Xmas Down Memory Lane

Xmas period in Africa is notably hot, humid dense with heat a total contrast to cold wintry Xmas weather in European countries. Xmas day celebration unites every Christian community in different cultural settings. Let me share a critical review of Xmas; the build up to the celebration starting from Xmas eve with the arrival of guests-friends and family you’ve not seen for months, some haven’t spoken to or probably don’t talk to, the ones you can’t stand yet glad it’s only one day so will tolerate and endure the next 24 hrs!     

In England

Kids love all the presents. Adults exchange gifts with trepidation when wrong presents will soon be returned to the stores for refund or exchange. A time of the year when unwanted presents have been recycled round many times until it is dumbed in charity/goodwill shops. Marks & Spencer on my mind with the usual January refund long queue when a simple voucher or cash present would have saved all the time and trouble.

Ah! The big Xmas feast before the Queens speech. To avoid disastrous feast dinner plan and execute seating arrangement with military precision. A generous supply of alcohol drink should keep guests merry, chatty and tipsy. Hopefully, by 3-00pm prior to the Queen’s speech, a bit of calm and quiet will ensue ____except of course occasional rattling nasal noise irritating snores from certain individuals crashed on the settees oblivious drunk passed out pissed senseless! Turn up TV volume if you’re genuinely keen on Her Majesty annual Xmas speech or turn up more volume from the music stereo and get the party started!

 

 

            

Nigeria 'Father Xmas'

In Nigeria   

Visiting relatives arrive before or on Xmas eve. My relatives usually arrive days ahead before the festivity. Christian families Xmas day starts with church service in the morning followed by outdoor festivities-traditional carnival-like masquerades, depending on state and region.  Most of the celebrations take place outdoors unlike in the UK mostly celebrated indoors watching TV, playing games, more drinks, more food, dance and more dance until a fight kicks in! Moslems in Nigeria don’t really celebrate Xmas however everyone join in the festive spirit. Family and friends often exchange presents though most people prefer cash presents.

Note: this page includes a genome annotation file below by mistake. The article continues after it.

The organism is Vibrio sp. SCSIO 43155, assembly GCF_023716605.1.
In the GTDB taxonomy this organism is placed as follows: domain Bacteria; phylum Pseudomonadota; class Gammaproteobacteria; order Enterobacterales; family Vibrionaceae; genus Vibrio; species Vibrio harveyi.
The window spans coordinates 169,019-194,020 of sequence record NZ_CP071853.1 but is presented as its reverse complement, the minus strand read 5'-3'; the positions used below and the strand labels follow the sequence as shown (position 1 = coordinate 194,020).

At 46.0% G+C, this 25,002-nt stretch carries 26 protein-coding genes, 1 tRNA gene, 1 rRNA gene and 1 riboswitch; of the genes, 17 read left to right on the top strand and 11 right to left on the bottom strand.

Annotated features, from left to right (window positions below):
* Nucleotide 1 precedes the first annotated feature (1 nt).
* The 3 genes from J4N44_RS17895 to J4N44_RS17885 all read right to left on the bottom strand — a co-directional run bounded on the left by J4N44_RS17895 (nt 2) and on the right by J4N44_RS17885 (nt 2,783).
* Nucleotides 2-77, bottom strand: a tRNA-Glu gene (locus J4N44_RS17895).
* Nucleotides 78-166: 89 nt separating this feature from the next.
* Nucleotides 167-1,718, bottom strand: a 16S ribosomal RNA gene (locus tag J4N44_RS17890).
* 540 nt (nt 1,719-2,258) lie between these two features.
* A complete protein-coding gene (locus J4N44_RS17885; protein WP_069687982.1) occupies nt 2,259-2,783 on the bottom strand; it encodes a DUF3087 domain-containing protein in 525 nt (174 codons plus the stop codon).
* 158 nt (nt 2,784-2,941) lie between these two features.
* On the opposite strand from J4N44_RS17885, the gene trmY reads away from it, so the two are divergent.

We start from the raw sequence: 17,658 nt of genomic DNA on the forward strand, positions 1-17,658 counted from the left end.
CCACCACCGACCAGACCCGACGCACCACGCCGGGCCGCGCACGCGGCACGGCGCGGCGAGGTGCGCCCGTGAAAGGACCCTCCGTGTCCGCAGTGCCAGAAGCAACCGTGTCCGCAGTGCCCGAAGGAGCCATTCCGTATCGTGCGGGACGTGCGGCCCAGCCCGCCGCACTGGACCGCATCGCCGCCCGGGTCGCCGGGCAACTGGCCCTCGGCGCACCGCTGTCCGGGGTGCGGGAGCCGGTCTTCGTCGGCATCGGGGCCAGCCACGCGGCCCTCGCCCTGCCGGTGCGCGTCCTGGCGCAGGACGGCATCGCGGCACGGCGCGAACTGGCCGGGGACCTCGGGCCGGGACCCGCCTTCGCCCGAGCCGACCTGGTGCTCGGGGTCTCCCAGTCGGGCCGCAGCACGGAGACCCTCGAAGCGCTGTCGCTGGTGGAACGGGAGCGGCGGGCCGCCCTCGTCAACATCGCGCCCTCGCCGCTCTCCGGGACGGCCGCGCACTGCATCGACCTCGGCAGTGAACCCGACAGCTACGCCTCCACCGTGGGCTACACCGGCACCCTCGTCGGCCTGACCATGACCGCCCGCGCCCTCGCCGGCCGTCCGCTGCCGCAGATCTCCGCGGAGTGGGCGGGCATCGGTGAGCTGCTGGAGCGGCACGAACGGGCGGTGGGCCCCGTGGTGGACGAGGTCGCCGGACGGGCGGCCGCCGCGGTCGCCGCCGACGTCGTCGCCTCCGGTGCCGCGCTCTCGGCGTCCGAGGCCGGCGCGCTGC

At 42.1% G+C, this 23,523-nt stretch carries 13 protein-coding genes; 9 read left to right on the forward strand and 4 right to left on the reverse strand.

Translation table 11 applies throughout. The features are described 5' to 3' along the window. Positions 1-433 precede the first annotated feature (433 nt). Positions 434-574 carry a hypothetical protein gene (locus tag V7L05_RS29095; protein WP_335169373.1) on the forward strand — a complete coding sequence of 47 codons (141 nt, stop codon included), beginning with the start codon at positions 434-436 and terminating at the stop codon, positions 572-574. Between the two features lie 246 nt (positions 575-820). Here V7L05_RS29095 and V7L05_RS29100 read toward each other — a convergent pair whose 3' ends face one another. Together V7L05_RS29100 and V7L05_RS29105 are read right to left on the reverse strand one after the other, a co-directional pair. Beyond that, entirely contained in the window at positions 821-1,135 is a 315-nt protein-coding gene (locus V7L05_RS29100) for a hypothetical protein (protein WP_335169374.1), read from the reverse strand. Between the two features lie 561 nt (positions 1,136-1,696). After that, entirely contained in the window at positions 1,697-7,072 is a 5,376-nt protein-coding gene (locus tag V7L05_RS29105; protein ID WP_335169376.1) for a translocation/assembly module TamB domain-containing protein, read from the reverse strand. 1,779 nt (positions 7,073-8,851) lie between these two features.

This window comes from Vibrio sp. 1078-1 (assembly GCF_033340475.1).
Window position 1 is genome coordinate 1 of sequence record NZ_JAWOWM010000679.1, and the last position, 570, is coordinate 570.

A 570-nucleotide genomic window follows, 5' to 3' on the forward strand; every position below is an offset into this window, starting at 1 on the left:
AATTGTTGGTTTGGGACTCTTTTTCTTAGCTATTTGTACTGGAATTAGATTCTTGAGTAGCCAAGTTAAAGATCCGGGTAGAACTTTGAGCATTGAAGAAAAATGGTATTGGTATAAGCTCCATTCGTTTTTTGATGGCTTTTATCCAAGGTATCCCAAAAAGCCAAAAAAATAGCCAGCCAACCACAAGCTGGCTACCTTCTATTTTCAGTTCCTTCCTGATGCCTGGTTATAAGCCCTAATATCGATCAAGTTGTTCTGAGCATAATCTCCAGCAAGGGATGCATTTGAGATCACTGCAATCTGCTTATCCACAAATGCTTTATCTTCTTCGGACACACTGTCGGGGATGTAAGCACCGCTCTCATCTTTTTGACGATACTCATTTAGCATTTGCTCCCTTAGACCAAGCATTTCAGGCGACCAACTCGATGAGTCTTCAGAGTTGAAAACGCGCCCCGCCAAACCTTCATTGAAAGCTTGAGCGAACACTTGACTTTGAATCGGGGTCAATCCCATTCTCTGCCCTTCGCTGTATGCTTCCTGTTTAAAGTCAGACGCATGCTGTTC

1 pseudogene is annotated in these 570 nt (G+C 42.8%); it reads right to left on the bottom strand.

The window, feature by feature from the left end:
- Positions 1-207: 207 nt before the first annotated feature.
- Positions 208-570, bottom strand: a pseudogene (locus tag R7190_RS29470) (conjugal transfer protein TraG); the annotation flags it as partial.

It is that time of the year town and city residents visit their home towns and villages usually once a year some might even ostentatiously display their wealth in branded goods, cars, I mean status affirming a way to compete with one another. Essentially, it is that special moment families meet elderly aging relatives in the village, celebrate Xmas joyously and prayerfully with Thanksgiving.          

My Xmas Favourite - Roast Lamb

My Childhood Memory Of Xmas

Was overwhelming excitement days before family shopping to UTC store, BATA Shoes, Leventis store along Marina, in Lagos. We then visited Father Xmas not santa claus as it is known in the UK and other Western countries.

Few weekends before we make the annual family trip from Lagos to the village, family outings  included Apapa Amusement Park to ride on carousels and all the hair raising sky high rides Lebanese recreational enterpreneurs brought to Nigeria in the 60s. I hated the rides but so enjoyed ice cream, cakes, fizzy drinks, hot dogs, lolippops and my favourites sweets and chocolatesWild!  My tongue red with lolippops stains Big Grin. I slept with my new pair of clarks, star-brites shoes by the bedside so my sisters don't swop just in case. A day before the journey we're all packed and ready for Xmas in the village. The excitement can kill I swear!

Please Share Your Xmas Story Here   

F A M I L Y Photo- My Handsome Dad now Late ( Left in Sunglasses)- Dad's Brother (Top Right in Black Suit) -Ambassador Etim Okpoyo (Former Nigerian Ambassador, Rome, Italy & Deputy Governor, Akwa Ibom State. Can U Recognise Me In The Photo? Official Family Xmas Photo. Sorry Can't Remember The Year. My Mum Surrounded by my aunties in mid row.

Those Eyes Still Can't Miss A Thing!